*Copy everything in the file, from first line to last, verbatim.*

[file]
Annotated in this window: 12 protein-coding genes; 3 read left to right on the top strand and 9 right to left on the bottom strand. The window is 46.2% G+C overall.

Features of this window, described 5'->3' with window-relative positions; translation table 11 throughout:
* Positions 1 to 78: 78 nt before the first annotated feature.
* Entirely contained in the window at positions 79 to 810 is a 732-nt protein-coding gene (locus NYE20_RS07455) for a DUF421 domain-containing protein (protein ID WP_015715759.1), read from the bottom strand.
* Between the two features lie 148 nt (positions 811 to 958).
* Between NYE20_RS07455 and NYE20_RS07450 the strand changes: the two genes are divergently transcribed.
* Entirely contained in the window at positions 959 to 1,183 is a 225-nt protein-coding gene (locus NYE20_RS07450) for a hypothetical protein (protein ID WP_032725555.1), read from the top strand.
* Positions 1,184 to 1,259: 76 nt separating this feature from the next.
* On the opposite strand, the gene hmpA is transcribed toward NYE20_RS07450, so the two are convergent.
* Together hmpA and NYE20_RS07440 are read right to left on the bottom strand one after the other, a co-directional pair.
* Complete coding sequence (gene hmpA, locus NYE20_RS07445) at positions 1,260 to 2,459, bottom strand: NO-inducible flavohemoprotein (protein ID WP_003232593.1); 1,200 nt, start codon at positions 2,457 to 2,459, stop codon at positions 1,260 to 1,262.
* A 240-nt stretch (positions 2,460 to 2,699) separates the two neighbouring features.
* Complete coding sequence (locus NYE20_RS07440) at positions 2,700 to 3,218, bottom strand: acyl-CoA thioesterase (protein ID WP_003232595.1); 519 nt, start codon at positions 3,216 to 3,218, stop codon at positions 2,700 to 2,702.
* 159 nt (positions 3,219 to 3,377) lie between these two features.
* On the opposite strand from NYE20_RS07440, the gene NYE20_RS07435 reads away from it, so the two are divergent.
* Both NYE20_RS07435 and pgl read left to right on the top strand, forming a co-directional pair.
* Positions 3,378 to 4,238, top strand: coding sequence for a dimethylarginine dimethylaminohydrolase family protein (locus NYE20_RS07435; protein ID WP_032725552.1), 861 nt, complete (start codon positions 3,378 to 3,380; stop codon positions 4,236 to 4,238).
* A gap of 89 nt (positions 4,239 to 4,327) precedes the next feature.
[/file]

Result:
Annotated in this window: 12 protein-coding genes; 3 read left to right on the top strand and 9 right to left on the bottom strand. The window is 46.2% G+C overall.

Features of this window, described 5'->3' with window-relative positions; translation table 11 throughout:
* Positions 1 to 78: 78 nt before the first annotated feature.
* Entirely contained in the window at positions 79 to 810 is a 732-nt protein-coding gene (locus NYE20_RS07455) for a DUF421 domain-containing protein (protein ID WP_015715759.1), read from the bottom strand.
* Between the two features lie 148 nt (positions 811 to 958).
* Between NYE20_RS07455 and NYE20_RS07450 the strand changes: the two genes are divergently transcribed.
* Entirely contained in the window at positions 959 to 1,183 is a 225-nt protein-coding gene (locus NYE20_RS07450) for a hypothetical protein (protein ID WP_032725555.1), read from the top strand.
* Positions 1,184 to 1,259: 76 nt separating this feature from the next.
* On the opposite strand, the gene hmpA is transcribed toward NYE20_RS07450, so the two are convergent.
* Together hmpA and NYE20_RS07440 are read right to left on the bottom strand one after the other, a co-directional pair.
* Complete coding sequence (gene hmpA, locus NYE20_RS07445) at positions 1,260 to 2,459, bottom strand: NO-inducible flavohemoprotein (protein ID WP_003232593.1); 1,200 nt, start codon at positions 2,457 to 2,459, stop codon at positions 1,260 to 1,262.
* A 240-nt stretch (positions 2,460 to 2,699) separates the two neighbouring features.
* Complete coding sequence (locus NYE20_RS07440) at positions 2,700 to 3,218, bottom strand: acyl-CoA thioesterase (protein ID WP_003232595.1); 519 nt, start codon at positions 3,216 to 3,218, stop codon at positions 2,700 to 2,702.
* 159 nt (positions 3,219 to 3,377) lie between these two features.
* On the opposite strand from NYE20_RS07440, the gene NYE20_RS07435 reads away from it, so the two are divergent.
* Both NYE20_RS07435 and pgl read left to right on the top strand, forming a co-directional pair.
* Positions 3,378 to 4,238, top strand: coding sequence for a dimethylarginine dimethylaminohydrolase family protein (locus NYE20_RS07435; protein ID WP_032725552.1), 861 nt, complete (start codon positions 3,378 to 3,380; stop codon positions 4,236 to 4,238).
* A gap of 89 nt (positions 4,239 to 4,327) precedes the next feature.